Title X is like the little engine that could of public programs. It prevents more than one million unintended pregnancies annually, and thereby avoids nearly 600,000 unplanned births and more than 400,000 abortions. Without Title X, the U.S. unintended pregnancy and abortion rate would be 35 percent higher among adult women and 42 percent higher among teens. Not to mention that in 2010 every dollar invested in Title X saved $5.68. How’s that for a return on investment?

Not only is the program underfunded, but in states across the country conservative lawmakers have implemented restrictions that have prevented Title X funds from actually going to family providers, effectively chipping away at what was once a robust health safety net and exacerbating a pre-existing shortage of reproductive health providers. It is largely low-income women, women of color, immigrant women, and young women who are left without anywhere to turn for preventative care.

And what happens when those women find themselves needing to terminate a pregnancy? Between the restrictions set forth under the Hyde Amendment and the rapidly shrinking network of abortion providers, they have few options. In 1976 – just three years after the Supreme Court’s Roe v. Wade decision legalized abortion – Congress passed the Hyde Amendment and made abortion the only medical procedure ever banned from Medicaid. Ironically, Medicaid covers all the costs related to family planning and pregnancy.

By this point, you might be thinking this is all irrelevant, thanks to the Affordable Care Act (ACA). If only. While the ACA has extended care to scores of women who were previously uninsured, conservative opposition has diluted its potential impact and many people will remain without health coverage. Indeed, nearly four million women will be left without coverage this year thanks to conservative opposition to expanding Medicaid. In addition, federal restrictions ban many immigrants from Medicaid, the contraceptive mandate has been compromised and contraception is now your boss’s business, and this term the Supreme Court may very well take federal subsidies away from millions who need them in order to afford health insurance.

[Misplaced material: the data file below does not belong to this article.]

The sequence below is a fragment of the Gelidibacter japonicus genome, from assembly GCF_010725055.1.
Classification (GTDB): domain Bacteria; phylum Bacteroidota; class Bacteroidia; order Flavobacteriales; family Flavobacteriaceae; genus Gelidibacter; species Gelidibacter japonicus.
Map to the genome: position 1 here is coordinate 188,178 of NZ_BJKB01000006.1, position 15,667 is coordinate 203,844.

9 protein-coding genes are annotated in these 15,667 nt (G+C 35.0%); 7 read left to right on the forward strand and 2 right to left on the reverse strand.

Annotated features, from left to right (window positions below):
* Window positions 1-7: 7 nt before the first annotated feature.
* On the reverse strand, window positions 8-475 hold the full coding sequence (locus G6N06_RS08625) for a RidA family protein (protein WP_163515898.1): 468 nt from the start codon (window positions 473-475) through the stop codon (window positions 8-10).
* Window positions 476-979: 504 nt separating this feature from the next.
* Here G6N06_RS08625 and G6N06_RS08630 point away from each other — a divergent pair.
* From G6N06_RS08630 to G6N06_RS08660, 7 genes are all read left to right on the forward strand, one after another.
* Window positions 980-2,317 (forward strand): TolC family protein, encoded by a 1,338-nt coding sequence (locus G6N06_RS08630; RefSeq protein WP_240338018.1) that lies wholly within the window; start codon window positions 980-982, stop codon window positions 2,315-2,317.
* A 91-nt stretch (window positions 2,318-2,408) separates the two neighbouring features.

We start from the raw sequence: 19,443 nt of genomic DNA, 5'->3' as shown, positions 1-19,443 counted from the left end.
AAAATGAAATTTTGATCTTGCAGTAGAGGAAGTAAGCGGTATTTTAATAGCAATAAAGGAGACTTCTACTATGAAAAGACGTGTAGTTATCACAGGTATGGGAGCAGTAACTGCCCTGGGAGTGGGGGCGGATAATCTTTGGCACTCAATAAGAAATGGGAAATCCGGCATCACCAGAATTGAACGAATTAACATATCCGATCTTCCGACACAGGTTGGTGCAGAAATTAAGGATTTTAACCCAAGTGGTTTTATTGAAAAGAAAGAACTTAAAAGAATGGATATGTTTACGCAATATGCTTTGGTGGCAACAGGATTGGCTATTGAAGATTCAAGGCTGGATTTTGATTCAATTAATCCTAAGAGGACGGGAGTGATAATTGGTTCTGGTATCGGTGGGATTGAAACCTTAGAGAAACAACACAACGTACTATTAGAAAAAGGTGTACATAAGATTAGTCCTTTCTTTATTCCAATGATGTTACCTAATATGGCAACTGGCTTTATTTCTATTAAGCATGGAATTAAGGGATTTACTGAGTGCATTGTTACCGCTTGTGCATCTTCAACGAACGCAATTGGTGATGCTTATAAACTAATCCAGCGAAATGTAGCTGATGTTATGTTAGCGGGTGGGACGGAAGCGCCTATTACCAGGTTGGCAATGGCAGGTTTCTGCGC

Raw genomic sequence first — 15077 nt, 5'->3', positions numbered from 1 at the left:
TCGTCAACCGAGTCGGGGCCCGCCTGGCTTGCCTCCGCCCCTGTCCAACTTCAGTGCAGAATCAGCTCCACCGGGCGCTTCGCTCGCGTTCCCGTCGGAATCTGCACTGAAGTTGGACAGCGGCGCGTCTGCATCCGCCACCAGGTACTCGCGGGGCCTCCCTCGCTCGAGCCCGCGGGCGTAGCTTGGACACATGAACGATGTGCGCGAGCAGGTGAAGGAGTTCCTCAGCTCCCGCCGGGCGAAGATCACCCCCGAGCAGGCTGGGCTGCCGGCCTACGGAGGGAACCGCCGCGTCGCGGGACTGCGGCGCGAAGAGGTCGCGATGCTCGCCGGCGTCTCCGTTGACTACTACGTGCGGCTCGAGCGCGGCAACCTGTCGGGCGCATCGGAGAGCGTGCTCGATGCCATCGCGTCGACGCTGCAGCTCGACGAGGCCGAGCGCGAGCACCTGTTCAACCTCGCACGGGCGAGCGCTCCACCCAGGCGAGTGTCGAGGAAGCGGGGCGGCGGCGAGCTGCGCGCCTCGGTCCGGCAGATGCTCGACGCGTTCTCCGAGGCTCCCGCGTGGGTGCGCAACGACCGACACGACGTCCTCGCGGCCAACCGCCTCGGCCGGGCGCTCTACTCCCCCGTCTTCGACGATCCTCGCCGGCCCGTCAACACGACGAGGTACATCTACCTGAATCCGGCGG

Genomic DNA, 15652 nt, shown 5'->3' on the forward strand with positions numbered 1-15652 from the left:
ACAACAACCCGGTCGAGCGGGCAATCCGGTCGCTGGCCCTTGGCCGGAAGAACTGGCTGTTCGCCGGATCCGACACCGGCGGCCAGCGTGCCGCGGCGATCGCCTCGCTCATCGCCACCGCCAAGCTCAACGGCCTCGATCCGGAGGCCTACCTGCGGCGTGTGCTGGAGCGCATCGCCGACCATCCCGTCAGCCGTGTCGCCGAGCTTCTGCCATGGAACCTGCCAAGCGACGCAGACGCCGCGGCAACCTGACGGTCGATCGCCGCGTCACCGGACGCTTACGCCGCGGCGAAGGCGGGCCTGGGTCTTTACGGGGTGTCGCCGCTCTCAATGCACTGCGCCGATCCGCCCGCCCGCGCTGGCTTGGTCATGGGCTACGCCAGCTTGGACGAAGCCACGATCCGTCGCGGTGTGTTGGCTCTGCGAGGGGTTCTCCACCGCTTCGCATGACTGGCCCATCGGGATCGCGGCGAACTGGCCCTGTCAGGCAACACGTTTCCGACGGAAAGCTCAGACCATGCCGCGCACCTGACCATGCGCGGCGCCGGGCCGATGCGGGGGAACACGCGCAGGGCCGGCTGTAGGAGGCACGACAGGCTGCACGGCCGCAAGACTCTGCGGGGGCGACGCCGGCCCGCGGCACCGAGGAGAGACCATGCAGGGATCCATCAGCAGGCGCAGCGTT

We need an increased investment in reproductive health now more than ever. If we are serious about improving the circumstances of low- and middle-income U.S. families, we must extend critical care and services to all of those who need and want them, and also shape the political debate in a way that will give all women and families all of the tools – not just a select few – that they need to thrive.

When the president, who espoused his support for reproductive rights in his State of the Union address, doesn’t push for a significant expansion of reproductive health care while he is putting his political capital behind broader education, income, and work-family supports, it signals that reproductive health, perhaps, is not as critical as these other issues. It suggests that with other supports women can lead economically secure lives, even if they cannot control their fertility and determine the timing and size of their families. That is simply not the case.

An agenda without bold investments in reproductive health is not a comprehensive agenda for women and families. And if women cannot access quality and affordable health care, they will not be able to make the most of the other important initiatives the president has proposed.

Andrea Flynn is a Fellow at the Roosevelt Institute. Follow her on Twitter @dreaflynn.

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Daily Digest - February 3: A New Kind of Budget

Feb 3, 2015Rachel Goldfarb

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Budget Day Feels a Lot Like Groundhog Day (Marketplace)

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Budget Day Feels a Lot Like Groundhog Day (Marketplace)

Roosevelt Institute Fellow Mike Konczal says that year after year, the president's budget tried to compromise with Republicans from the start, but this year's has broken off that routine.

Obamacare is Costing Way Less Than Expected (Vox)

Ezra Klein reports that the Congressional Budget Office's adjusted predictions show the government will spend $600 billion less than estimated on healthcare - and the original estimate was pre-Obamacare.

In Net Neutrality Push, F.C.C. Is Expected to Propose Regulating Internet Service as a Utility (NYT)

The Federal Communications Commission's new proposal will give it authority to enforce true net neutrality, including ending paid "fast lanes" on the Internet, writes Steve Lohr.

  • Roosevelt Take: Roosevelt Institute Fellow Susan Crawford argues against the GOP's recent embrace of open Internet, which she says is a bait and switch.

Labor Pains (TNR)

Rebecca Traister, currently on maternity leave at The New Republic, explains the impossible career situations created for women who want children under U.S. laws.

Banks See Stable Lending Landscape, But Some Auto Loans Signal Trouble (WSJ)

Kate Davidson looks at the results of a Federal Reserve survey of banks, which shows concern about the sub-prime auto loans that have become a larger and larger part of the market.

The City That Outlawed Free Food (The Nation)

Michelle Chen takes a close look at Fort Lauderdale, Florida's new policy restricting the distribution of free food. City officials claimed free food enabled homelessness.